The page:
Rand Paul calls Fauci a “petty tyrant” over remark that people still aren’t allowed to eat or drink indoors
By Nolan Barton // Feb 14, 2022

Kentucky Sen. Rand Paul called Dr. Anthony Fauci a "petty tyrant" after the country's leading infectious disease expert said those who have gotten the coronavirus (COVID-19) jab still cannot eat or drink indoors.


"Fauci continues to ignore 100 years of vaccine science. His only real theme is 'do what I say' even when it makes no sense," Paul tweeted on Monday, April 12.

His tweet came in response to a Sunday evening interview in which Fauci encouraged vaccinated individuals to continue taking precautions and not resuming normal activities just yet.

Paul and Fauci clashed over the same topic during congressional hearing

Paul and Fauci had clashed over the same topic before. During a congressional hearing last month, Paul derided Fauci's recommendation that people wear a mask even if they've caught or gotten vaccinated against the coronavirus.

The Republican senator suggested it's just "theater" to mask up if you have already been immunized either through infection or vaccination and accused Fauci of making policy based on conjecture.

"You've been vaccinated and you parade around in two masks for show," Paul told Fauci. "You want to get rid of vaccine hesitancy? Tell them they can quit wearing their masks after they get the vaccine."

Fauci pushed back. "Well, let me just state for the record that masks are not theater. Masks are protective," he said.

The director of the National Institute of Allergy and Infectious Diseases (NIAID) explained that COVID-19 variants circulating in the U.S. pose a threat even to people who previously got infected or vaccinated.

While someone would have some spillover immunity, Fauci said protection from a variant can be diminished "by anywhere from two-to-eightfold." He also indicated the COVID-19 variants are a good reason for people who've gotten some level of immunity to still wear a mask.

Fauci has been sticking with that narrative for a while now.

"There are things, even if you're vaccinated, that you're not going to be able to do in society," Fauci said during a White House COVID-19 press briefing back in February. "For example, indoor dining, theaters, places where people congregate. That's because of the safety of society."

His comments came on the same day the country passed the grim milestone of 500,000 confirmed COVID-19 deaths.

Fauci stressed that while being vaccinated dramatically increases one's "own personal safety," it's not a free pass to party like the pre-pandemic days. "Because the burden of virus in society will be very high – which it is right now," he said. (Related: New book details Dr. Fauci’s involvement in Wuhan and the Chinese military's dangerous gain-of-function coronavirus research.)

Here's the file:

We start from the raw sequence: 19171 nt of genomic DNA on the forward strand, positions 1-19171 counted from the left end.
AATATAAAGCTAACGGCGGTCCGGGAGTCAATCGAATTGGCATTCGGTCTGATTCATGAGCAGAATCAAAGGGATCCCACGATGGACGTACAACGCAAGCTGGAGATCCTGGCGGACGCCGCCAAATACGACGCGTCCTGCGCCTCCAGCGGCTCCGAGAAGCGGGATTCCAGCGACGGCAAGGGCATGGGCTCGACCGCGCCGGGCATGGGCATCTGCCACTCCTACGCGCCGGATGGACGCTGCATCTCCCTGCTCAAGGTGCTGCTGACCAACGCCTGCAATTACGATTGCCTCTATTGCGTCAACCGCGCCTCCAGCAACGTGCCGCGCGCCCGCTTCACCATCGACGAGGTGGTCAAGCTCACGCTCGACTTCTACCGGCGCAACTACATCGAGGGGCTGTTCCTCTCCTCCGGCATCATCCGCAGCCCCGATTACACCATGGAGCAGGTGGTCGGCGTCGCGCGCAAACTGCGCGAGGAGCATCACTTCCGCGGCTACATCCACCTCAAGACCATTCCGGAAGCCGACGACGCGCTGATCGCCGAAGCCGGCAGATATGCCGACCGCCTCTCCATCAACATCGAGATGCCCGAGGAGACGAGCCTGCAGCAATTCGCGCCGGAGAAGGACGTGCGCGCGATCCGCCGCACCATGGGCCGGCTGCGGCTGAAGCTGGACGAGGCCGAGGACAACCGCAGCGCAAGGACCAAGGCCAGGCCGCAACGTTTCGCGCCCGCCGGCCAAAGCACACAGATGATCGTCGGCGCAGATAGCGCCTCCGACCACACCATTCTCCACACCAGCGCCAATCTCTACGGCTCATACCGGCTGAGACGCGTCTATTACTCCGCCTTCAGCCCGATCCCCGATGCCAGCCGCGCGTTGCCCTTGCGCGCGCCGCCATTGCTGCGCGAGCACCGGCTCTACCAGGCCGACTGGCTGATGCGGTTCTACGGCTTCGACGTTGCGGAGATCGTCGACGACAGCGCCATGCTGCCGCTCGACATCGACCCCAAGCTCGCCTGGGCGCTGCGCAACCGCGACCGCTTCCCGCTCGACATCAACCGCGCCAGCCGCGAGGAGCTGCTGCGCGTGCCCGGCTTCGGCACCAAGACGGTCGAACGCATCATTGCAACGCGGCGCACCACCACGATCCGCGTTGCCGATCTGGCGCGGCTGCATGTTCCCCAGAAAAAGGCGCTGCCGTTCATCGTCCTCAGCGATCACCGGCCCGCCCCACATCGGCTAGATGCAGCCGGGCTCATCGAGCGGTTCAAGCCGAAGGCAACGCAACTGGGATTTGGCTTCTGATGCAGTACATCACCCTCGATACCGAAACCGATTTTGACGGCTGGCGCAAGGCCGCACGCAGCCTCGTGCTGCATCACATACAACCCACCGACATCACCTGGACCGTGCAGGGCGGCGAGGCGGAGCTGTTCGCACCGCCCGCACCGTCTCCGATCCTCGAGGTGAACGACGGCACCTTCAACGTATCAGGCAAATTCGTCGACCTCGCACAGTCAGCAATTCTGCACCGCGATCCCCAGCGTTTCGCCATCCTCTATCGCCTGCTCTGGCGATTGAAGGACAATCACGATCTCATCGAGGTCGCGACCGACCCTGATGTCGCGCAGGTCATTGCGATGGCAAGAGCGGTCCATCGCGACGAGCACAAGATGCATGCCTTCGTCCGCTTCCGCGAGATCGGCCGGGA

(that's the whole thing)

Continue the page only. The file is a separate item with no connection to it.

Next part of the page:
The COVID-19 vaccines used to inoculate most Americans don't necessarily prevent the spread of SARS-CoV-2, the virus that causes COVID-19. While they can help prevent people from contracting severe cases of COVID-19, the jabs may not stop them from getting sick altogether.

Pfizer and Moderna COVID-19 vaccines "are not actually vaccines"

LewRockwell.com published an article in February claiming that the Pfizer and Moderna mRNA COVID-19 shots are not actually vaccines. The Pfizer and Moderna jabs were the only two authorized COVID-19 vaccines in the U.S. at the time.

The article claimed that the actual patents for Pfizer's and Moderna's injections "describe them as gene therapy, not vaccines."

According to the Centers for Disease Control and Prevention (CDC), a vaccine is "a product that stimulates a person's immune system to produce immunity to a specific disease, protecting the person from that disease." Immunity, on the other hand, is defined as "protection from an infectious disease." Meaning, if you are immune to a disease, you can be exposed to it without becoming infected.

The CDC's definition of vaccine does not fit Pfizer's and Moderna's COVID-19 jabs, the LewRockwell.com article said.

While a typical vaccine uses an antigen of the disease it is trying to prevent, Pfizer and Moderna COVID-19 doses contain synthetic RNA fragments encapsulated in a nanolipid carrier compound, the sole purpose of which is to lessen clinical symptoms associated with the S-1 spike protein, not the actual virus.

They do not actually impart immunity or inhibit the transmissibility of the disease. In other words, they are not designed to keep people from getting sick with SARS-CoV-2. They only lessen a person's infection symptoms if or when that person gets infected.

Follow Pandemic.news for more news and information related to the coronavirus pandemic.

Sources include:





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